Home Air Check accurately measures over 400 Volatile Organic Chemicals, Formaldehyde, and more than 20 Mold Volatile Organic Chemicals (MVOC) - which is much more sensitive and accurate than the common Mold Spore tests. MVOC detection is the best way to know if your building has hidden mold colonies that would otherwise be difficult to detect.
Heavy Metal compounds in various household products may contribute to Sick Building Syndrome; however, thanks to public awareness and legislation, airborne heavy metals aren't as much of a problem in buildings as they used to be. Nevertheless, older buildings in particular may still contain significant amounts of several toxic heavy metals.
Older buildings are often sick buildings because of many of the above contributors such as mold. However, they may also contain two of the most toxic heavy metals - Lead and Mercury.
You definitely don't want these two inorganic contributors to Sick Building Syndrome in your home or work place. But they probably aren't much of a problem if the building you are in was built after the early 1990s.
Indoor paint manufactured prior to 1990 and outdoor latex paint manufactured prior to 1991 may contain Mercury (element symbol Hg from latin word Hydrargyrum) which was added to paint primarily because Mercury is an effective fungicide and biocide.
In fact there is controversy over the continued use of Mercury in vacinations and medical solutions for the benefit of these same anti-fungal and biocidic properties. Though unproven, some parents fear Mercury in the form of Thimerosol added to vaccines may correlated to the rise of Autism in children.
Mercury causes a host of health problems including birth defects, abnormal behavioral changes, and permanent neurological damage.
As Compact Fluorescent Light bulbs (CFL) displace incandescent light bulbs as the more energy efficient standard, there is growing concern about the Mercury contained within these CFL bulbs. But it is a tiny amount of Mercury - about one hundredth of that in a typical Mercury Thermometer. As long as the bulb does not become broken the Mercury will remain sealed inside the bulb.
But if CFL bulbs do become broken, the Mercury inside will quickly vaporize into the air and can be inhaled. Special clean-up steps will be needed. NEVER vacuum Mercury because it will only spread the Mercury contamination.
Lead (element symbol PB from latin word Plumbum) is another common problem in older buildings because prior to 1978 it was still being added to paints.
Lead-based paint in older structures is still a major problem particularly when the residues are disturbed and become airborne such as during rehab, renovation, or construction projects.
Lead-based paint test kits are available to homeowners and will help identify these toxic residues. Otherwise, it's wise to assume all older paint residues may contain these toxic heavy metals and thus should never be disturbed.
Seek professional assistance with Lead removal. Lead-based paint removal should only be attempted by certified professionals who use special HEPA vacuum cleaners for Lead Dust.
Lead removal experts are also trained to follow strict containment and disposal protocols to keep airborne lead exposure to a minimum.
Several household products still may contain some Lead or Mercury. For example, some hair coloring products contain Lead and concrete mixes may contain some Mercury.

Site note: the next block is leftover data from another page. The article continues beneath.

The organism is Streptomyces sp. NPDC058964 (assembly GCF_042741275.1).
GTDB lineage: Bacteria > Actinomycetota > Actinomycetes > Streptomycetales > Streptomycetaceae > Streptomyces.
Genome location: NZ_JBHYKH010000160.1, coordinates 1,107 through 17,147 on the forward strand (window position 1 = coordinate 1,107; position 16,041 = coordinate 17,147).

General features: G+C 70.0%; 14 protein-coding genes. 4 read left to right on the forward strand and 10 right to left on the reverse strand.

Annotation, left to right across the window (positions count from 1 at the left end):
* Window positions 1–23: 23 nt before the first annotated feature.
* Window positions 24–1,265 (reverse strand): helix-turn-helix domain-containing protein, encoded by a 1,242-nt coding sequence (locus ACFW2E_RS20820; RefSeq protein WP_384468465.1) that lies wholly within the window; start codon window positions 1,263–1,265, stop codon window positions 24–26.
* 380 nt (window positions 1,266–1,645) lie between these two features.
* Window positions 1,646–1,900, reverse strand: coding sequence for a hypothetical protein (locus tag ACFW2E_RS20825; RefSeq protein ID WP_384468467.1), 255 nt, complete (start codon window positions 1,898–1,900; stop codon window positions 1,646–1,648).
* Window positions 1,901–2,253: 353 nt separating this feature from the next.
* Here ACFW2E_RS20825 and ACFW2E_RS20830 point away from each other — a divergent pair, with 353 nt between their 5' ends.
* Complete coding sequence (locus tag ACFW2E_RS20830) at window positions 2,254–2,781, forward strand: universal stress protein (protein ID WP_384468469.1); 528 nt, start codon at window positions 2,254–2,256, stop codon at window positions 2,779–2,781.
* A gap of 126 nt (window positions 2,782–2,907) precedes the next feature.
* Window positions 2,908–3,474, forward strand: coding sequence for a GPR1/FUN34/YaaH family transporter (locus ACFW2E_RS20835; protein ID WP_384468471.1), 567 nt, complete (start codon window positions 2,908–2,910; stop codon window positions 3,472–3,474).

Overall, unless your building or home is older, and is being renovated, or is deteriorating, heavy metals probably aren't the most likely contributors to any suspected Sick Building Syndrome.
Are My Symptoms Due to Sick Building Syndrome?So how do you tell if your headaches, nausea, dizziness, itchy eyes, dry cough, fatique, or throat irritation is really due to Sick Building Syndrome?
Usually two patterns will emmerge. The first pattern is when others beside yourself are also having the same symptoms while in the building. Also If the same symptom sufferers report that their symptoms seem to go away when they leave the building, then this might be a sure sign of Sick Building Syndrome.
If just one person seems to have problems in a particular building or part of a building yet no one else is effected, it is possible that that person may suffer from a particular allergy or sensitivity to something in the building. That does not mean that the building is necessarily a sick building.
A common example of the above distinction is with someone who suffers from what's known as Multiple Chemical Sensitivity (MCS).
These individuals are extremely sensitive to one or many airborne chemical vapors, particularly the VOCs mentioned above.
Just because they get a whif of Methylene Chloride from a fresh paint job at work and fall ill only when on the clock does not inherently indicate Sick Building Syndrome.
These individuals will usually have a history of symptoms in other situations unrelated to the building in question.
It is important to be able to differentiate between isolated sensitivities and group symptoms because Sick Building Syndrome mitigation can require significant structural, mechanical, or logistical remedies, most of which can be potentially very costly.
"I Suspect Sick Building Syndrome, So What Can Owners or Occupants Do About Building-related Illness?"
For more information about Sick Building Syndrome or anything else for that matter, please feel free to contact the home air purifier expert.